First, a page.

After more than a century and a half, Lincoln College in Illinois is no more. Over the course of its history, it was able to stave off the Great Depression, the Spanish flu, and a couple of World Wars, but the wrath of COVID-19 and a cyberattack that hindered access to all of the college’s data proved to be too much for the predominantly Black college.
“Lincoln College has been serving students from across the globe for more than 157 years,” said David Gerlach, president of Lincoln College. “The loss of history, careers, and a community of students and alumni is immense.”
Gerlach said things were looking good up until 2019, with enrollment at Lincoln at an all-time high. But when the coronavirus hit town, recruitment, fundraising, athletics, and campus life was brought to their knees.
Added to the economic burdens brought about by the pandemic that required significant investments in technology and campus safety measures, many students decided to put college on the back burner. That put an even greater crunch on the school’s finances. Supporters of the school tried their hand at a GoFundMe campaign in hopes of raising $20 million, but the effort barely raised $2,000.
Cyberattack delivers knockout punch
The knockout punch for Lincoln came in the form of a cyberattack from Iran in December 2021, one that held the college’s computer systems hostage and made all systems required for recruitment, retention, and fundraising efforts inoperable.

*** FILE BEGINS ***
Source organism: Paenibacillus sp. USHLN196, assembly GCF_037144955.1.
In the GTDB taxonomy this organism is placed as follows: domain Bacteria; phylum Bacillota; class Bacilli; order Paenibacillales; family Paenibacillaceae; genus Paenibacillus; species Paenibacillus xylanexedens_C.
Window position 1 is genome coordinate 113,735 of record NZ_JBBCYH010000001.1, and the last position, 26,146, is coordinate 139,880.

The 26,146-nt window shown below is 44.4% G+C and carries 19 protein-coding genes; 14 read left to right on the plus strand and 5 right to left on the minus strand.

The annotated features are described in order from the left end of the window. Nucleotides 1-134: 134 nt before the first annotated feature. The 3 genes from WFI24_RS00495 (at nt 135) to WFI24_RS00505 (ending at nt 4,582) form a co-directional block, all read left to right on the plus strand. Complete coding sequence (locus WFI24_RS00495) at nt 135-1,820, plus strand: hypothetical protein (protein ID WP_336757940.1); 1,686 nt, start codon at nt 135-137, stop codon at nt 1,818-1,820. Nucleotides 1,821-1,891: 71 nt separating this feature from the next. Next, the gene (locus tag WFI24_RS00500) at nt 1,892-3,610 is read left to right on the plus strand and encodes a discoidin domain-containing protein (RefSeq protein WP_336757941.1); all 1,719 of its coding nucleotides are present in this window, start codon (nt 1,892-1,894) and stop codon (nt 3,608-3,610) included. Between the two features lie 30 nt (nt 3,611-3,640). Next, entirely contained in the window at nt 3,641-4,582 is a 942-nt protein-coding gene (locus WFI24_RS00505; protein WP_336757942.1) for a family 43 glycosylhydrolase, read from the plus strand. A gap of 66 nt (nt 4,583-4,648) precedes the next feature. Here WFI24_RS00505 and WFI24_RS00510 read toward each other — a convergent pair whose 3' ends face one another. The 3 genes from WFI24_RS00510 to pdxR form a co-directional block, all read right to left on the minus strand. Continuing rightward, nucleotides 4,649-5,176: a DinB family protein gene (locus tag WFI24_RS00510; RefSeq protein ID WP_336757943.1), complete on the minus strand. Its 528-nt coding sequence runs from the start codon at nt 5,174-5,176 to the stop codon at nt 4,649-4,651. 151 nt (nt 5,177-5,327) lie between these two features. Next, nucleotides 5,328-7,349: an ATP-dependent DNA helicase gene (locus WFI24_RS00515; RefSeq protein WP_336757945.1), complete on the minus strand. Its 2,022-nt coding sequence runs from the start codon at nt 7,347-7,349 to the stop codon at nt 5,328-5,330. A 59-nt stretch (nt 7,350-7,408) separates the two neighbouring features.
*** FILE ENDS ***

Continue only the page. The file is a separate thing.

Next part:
By the time the school paid the ransom and got everything restored four months later, the recruitment projections showed significant enrollment shortfalls that required a transformational donation or partnership to sustain Lincoln College beyond the current semester.
“The cyberattack was just another kick in the shin,” for the struggling college, Gerlach told Forbes.
We’re likely to hear about cyberattacks and colleges again. Cybercriminals have come to love targeting colleges and universities because, by and large, they just don’t have the cyber defenses to stave off ransomware attacks. So far this year, North Carolina A&T State University, North Orange County Community College District, the Ohlone Community College District in California, and Midland University in Nebraska have also reported ransomware attacks.
Ransomware attacks like these cost colleges an average of $112,000 in ransom payments. But that ransom payment is just a drop in the bucket compared to the total cost of resolving the attack, which averages about $2.7 million per incident, according to Chester Wisniewski, a principal research scientist at security software and hardware company Sophos.
“The average cost to an organization in the private sector was $1.8 million U.S. dollars after a ransom attack,” Wisniewski told Forbes. “So it was almost a million dollars higher cost for educational institutions to recover versus a normal private sector organization.”